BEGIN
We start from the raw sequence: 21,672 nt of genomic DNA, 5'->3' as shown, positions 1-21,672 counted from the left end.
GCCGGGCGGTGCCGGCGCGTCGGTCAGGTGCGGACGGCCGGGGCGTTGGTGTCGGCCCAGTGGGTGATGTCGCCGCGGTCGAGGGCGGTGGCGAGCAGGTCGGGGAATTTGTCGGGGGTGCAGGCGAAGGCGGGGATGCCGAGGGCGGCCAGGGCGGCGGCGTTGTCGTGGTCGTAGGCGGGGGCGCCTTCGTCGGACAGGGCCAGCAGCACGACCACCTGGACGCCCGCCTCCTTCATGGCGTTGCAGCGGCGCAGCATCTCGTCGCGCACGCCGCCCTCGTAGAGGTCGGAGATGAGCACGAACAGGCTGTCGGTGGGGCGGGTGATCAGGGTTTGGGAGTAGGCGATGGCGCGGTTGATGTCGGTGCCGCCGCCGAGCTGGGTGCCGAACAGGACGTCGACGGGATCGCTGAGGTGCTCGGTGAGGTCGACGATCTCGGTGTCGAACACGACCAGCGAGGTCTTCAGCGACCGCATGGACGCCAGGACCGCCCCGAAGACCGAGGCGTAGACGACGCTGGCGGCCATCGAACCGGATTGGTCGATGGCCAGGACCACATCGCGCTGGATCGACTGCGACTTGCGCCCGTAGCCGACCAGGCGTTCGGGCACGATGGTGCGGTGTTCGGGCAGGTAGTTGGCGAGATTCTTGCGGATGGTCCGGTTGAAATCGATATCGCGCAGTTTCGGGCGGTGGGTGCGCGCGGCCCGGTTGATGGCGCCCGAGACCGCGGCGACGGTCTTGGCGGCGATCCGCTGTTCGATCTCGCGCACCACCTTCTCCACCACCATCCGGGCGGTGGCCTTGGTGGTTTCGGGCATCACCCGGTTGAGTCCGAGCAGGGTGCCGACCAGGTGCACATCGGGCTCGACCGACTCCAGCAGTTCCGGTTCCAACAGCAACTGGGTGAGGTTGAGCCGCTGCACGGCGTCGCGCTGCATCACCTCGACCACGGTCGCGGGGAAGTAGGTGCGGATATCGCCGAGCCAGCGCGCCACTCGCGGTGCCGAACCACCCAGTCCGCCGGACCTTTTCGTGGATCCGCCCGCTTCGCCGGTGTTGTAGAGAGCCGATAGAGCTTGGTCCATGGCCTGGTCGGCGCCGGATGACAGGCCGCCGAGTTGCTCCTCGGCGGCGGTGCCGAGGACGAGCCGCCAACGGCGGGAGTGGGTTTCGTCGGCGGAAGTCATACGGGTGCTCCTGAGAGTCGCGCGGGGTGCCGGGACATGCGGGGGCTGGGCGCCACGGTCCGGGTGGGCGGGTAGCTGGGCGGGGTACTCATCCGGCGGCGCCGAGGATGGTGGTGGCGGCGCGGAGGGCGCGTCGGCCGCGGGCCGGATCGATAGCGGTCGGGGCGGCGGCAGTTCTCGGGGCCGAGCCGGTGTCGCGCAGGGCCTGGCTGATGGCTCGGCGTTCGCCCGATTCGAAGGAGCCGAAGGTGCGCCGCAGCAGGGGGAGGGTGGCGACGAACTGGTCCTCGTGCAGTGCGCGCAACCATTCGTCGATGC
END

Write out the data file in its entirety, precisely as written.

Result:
We start from the raw sequence: 21,672 nt of genomic DNA, 5'->3' as shown, positions 1-21,672 counted from the left end.
GCCGGGCGGTGCCGGCGCGTCGGTCAGGTGCGGACGGCCGGGGCGTTGGTGTCGGCCCAGTGGGTGATGTCGCCGCGGTCGAGGGCGGTGGCGAGCAGGTCGGGGAATTTGTCGGGGGTGCAGGCGAAGGCGGGGATGCCGAGGGCGGCCAGGGCGGCGGCGTTGTCGTGGTCGTAGGCGGGGGCGCCTTCGTCGGACAGGGCCAGCAGCACGACCACCTGGACGCCCGCCTCCTTCATGGCGTTGCAGCGGCGCAGCATCTCGTCGCGCACGCCGCCCTCGTAGAGGTCGGAGATGAGCACGAACAGGCTGTCGGTGGGGCGGGTGATCAGGGTTTGGGAGTAGGCGATGGCGCGGTTGATGTCGGTGCCGCCGCCGAGCTGGGTGCCGAACAGGACGTCGACGGGATCGCTGAGGTGCTCGGTGAGGTCGACGATCTCGGTGTCGAACACGACCAGCGAGGTCTTCAGCGACCGCATGGACGCCAGGACCGCCCCGAAGACCGAGGCGTAGACGACGCTGGCGGCCATCGAACCGGATTGGTCGATGGCCAGGACCACATCGCGCTGGATCGACTGCGACTTGCGCCCGTAGCCGACCAGGCGTTCGGGCACGATGGTGCGGTGTTCGGGCAGGTAGTTGGCGAGATTCTTGCGGATGGTCCGGTTGAAATCGATATCGCGCAGTTTCGGGCGGTGGGTGCGCGCGGCCCGGTTGATGGCGCCCGAGACCGCGGCGACGGTCTTGGCGGCGATCCGCTGTTCGATCTCGCGCACCACCTTCTCCACCACCATCCGGGCGGTGGCCTTGGTGGTTTCGGGCATCACCCGGTTGAGTCCGAGCAGGGTGCCGACCAGGTGCACATCGGGCTCGACCGACTCCAGCAGTTCCGGTTCCAACAGCAACTGGGTGAGGTTGAGCCGCTGCACGGCGTCGCGCTGCATCACCTCGACCACGGTCGCGGGGAAGTAGGTGCGGATATCGCCGAGCCAGCGCGCCACTCGCGGTGCCGAACCACCCAGTCCGCCGGACCTTTTCGTGGATCCGCCCGCTTCGCCGGTGTTGTAGAGAGCCGATAGAGCTTGGTCCATGGCCTGGTCGGCGCCGGATGACAGGCCGCCGAGTTGCTCCTCGGCGGCGGTGCCGAGGACGAGCCGCCAACGGCGGGAGTGGGTTTCGTCGGCGGAAGTCATACGGGTGCTCCTGAGAGTCGCGCGGGGTGCCGGGACATGCGGGGGCTGGGCGCCACGGTCCGGGTGGGCGGGTAGCTGGGCGGGGTACTCATCCGGCGGCGCCGAGGATGGTGGTGGCGGCGCGGAGGGCGCGTCGGCCGCGGGCCGGATCGATAGCGGTCGGGGCGGCGGCAGTTCTCGGGGCCGAGCCGGTGTCGCGCAGGGCCTGGCTGATGGCTCGGCGTTCGCCCGATTCGAAGGAGCCGAAGGTGCGCCGCAGCAGGGGGAGGGTGGCGACGAACTGGTCCTCGTGCAGTGCGCGCAACCATTCGTCGATGC